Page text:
Stepping outside of her comfort zone, student seizes opportunities to excel

Camila Treptow studied biology and Spanish at the University of Miami.

By Ashley A. Williams

Camila Treptow studied biology and Spanish at the University of Miami.

Stepping outside of her comfort zone, student seizes opportunities to excel

By Ashley A. Williams
Camila Treptow, a Miami native and aspiring doctor, discovers new passions and career goals in just two years at the University of Miami.

As Camila Treptow receives her bachelor’s degree in biology and Spanish from the University of Miami College of Arts and Sciences this week, she takes one step closer to achieving her dream of becoming a pediatrician. 

Before Treptow enrolled at the University, the Miami native was an honors student at Miami Dade College, where she earned her associate’s degree in biology. Treptow said she chose to continue her studies at the University after visiting the Coral Gables Campus. “I chose UM because I love the vibe of the campus,” she said. “I loved it.” 

Upon enrolling, Treptow was enthusiastic about one thing: medicine. However, she quickly learned how keeping an open mind and taking chances could lead to success outside of her usual ambitions. 

As a transfer and commuter student, Treptow was aware that she had two years to make the most of her college experience at the University. Whenever an email was sent from the College of Arts and Sciences regarding a new opportunity, she leaped at the chance to see where it would land her. 

“When I entered UM, I was stressed about making all the right decisions and unsure of what my future would be,” said Treptow. “But I realized that not sweating the small stuff and stepping outside of my comfort zone have been the biggest lessons for me.” 

Treptow encourages other transfer students to take full advantage of their time and explore all their options, both within and outside of their career goals. 

“I would receive emails all the time about things happening on campus and even if I wasn’t interested in them at first, I would just go,” explained Treptow. “I advise others to just take advantage of every opportunity.” 

This mindset led her to attend business and finance events and discover entrepreneurship. Inspired by the tragic death of Miya Marcano, a college student who attended Valencia College and was kidnapped from her Orlando apartment in September 2021 by a maintenance worker, Treptow wanted to do her part to ensure other young, college-aged women were protected. She is currently developing a mobile application that will help deter break-ins, abductions, or sexual assaults by informing people that the door to their apartment, dorm, or hotel has been opened or that someone has tried to access their key fob lock.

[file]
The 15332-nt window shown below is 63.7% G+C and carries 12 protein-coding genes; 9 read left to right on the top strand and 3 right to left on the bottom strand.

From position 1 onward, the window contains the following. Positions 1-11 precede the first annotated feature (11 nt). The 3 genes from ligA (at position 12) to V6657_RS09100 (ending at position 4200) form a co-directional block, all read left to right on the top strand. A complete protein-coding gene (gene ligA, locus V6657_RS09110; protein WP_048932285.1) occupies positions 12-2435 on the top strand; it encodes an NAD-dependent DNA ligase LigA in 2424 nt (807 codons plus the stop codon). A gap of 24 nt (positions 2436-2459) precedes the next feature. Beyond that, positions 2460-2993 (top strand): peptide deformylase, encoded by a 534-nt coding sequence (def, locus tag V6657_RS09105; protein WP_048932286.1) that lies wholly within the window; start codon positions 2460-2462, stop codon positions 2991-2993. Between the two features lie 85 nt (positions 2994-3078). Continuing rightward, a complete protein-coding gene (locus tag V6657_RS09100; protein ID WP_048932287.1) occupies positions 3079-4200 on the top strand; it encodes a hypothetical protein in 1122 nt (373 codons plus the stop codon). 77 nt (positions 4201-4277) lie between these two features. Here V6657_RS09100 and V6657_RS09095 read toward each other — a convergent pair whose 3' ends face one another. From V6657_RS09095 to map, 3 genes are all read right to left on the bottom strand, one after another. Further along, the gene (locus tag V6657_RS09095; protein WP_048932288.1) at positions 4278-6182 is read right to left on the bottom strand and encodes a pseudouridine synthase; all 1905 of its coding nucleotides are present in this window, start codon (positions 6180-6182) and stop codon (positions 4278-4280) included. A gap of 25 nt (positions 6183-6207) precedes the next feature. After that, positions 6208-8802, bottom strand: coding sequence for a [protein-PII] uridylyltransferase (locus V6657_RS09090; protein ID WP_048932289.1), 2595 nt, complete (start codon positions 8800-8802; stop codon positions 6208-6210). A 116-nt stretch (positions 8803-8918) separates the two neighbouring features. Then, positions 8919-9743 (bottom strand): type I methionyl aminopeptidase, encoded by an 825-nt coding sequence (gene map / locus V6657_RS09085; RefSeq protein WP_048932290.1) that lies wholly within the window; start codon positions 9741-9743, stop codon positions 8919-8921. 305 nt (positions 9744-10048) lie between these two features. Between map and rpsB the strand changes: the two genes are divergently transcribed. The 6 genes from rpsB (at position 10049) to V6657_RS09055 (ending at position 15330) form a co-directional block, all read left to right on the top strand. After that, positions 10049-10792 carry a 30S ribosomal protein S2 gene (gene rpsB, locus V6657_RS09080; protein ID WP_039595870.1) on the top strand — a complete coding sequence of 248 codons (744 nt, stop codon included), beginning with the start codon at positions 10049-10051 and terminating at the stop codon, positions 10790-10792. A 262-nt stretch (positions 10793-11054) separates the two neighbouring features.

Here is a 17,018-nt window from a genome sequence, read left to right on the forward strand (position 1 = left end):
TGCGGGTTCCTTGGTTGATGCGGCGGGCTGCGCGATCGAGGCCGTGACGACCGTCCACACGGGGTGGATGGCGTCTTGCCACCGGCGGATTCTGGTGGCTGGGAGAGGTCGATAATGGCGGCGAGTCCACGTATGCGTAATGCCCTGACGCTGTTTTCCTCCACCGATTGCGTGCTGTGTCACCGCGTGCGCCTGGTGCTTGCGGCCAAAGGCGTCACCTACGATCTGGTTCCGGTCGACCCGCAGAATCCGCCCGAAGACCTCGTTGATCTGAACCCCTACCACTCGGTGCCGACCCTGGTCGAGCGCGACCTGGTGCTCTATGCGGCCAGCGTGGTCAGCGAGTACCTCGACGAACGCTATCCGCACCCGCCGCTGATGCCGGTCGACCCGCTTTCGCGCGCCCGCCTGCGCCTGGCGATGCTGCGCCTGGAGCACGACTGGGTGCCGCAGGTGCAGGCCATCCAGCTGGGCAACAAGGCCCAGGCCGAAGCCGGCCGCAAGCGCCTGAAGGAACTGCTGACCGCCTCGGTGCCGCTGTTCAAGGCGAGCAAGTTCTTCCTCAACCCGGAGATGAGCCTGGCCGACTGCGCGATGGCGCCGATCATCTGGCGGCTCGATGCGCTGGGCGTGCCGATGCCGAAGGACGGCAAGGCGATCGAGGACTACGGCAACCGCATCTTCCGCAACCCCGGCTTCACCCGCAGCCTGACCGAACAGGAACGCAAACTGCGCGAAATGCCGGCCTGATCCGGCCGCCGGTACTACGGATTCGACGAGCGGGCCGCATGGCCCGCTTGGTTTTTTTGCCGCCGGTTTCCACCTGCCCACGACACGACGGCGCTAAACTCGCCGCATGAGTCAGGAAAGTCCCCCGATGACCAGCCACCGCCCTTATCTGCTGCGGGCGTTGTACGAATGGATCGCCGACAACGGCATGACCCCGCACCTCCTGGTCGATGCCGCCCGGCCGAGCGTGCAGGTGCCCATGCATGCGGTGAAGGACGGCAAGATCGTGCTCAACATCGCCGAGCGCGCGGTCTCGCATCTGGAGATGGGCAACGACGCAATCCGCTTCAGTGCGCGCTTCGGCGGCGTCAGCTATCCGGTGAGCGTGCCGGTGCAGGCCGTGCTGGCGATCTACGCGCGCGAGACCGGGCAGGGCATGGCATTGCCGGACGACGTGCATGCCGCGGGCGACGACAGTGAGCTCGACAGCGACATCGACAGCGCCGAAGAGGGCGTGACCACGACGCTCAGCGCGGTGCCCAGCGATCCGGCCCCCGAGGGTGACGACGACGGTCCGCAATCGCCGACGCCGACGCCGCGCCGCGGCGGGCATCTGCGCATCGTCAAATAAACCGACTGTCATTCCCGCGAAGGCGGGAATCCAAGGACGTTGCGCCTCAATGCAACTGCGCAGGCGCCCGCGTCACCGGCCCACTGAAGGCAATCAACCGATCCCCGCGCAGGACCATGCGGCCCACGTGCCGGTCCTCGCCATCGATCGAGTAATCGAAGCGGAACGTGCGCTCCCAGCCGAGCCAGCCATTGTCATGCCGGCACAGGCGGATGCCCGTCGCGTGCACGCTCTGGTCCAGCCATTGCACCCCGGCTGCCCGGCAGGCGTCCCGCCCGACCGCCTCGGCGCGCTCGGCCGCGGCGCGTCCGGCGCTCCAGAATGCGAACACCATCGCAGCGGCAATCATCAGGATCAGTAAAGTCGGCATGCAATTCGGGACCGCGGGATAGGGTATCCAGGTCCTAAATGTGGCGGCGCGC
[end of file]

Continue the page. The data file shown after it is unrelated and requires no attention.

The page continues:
“This case really upset me, and I wanted to invent something that would prevent this kind of thing from happening to someone else,” said Treptow. 

Prompted by a post, she recently participated in UM Hillel’s UDisrupt Pitch Competition, a “Shark Tank”-style competition funded through the Women’s Impact Initiative of the Greater Miami Jewish Foundation. She took home second place and a $1,500 prize to help with the development of her idea. 

Treptow’s concept also earned her the College of Arts and Sciences Beyond the Book scholarship, a summer research-based learning opportunity for undergraduate students to pursue special intensive learning experiences beyond the traditional classroom setting. After submitting her application, a short essay, a letter of recommendation, and a project budget, she secured $4,000 for her business plan.

“I chose to apply because I knew that I needed as much guidance and financial help to make my project come to life,” said Treptow. “I plan to use the prize money to create the first prototype and app.” 

Caleb Everett, senior associate dean for academic affairs in the College of Arts and Sciences, oversees the selection committee for the Beyond the Book scholarship. More than 20 students applied and Treptow’s ultimate objective to help deter break-ins, abductions, and sexual assault is what impressed the committee.

“Treptow’s project struck the committee as extremely important,” said Everett. “Many past recipients had their career or academic trajectory changed in remarkable ways through the award.” 

This summer, Treptow plans to continue working on her mobile app as she takes a gap year to gain additional research skills by working as a lab technician before applying to medical school. 

“One day, I hope to become a doctor who cares for people in underrepresented communities,” she explained. “My dream job would be to open my own practice. I would bring together other doctors who believe in using integrative medicine before pursuing invasive care.”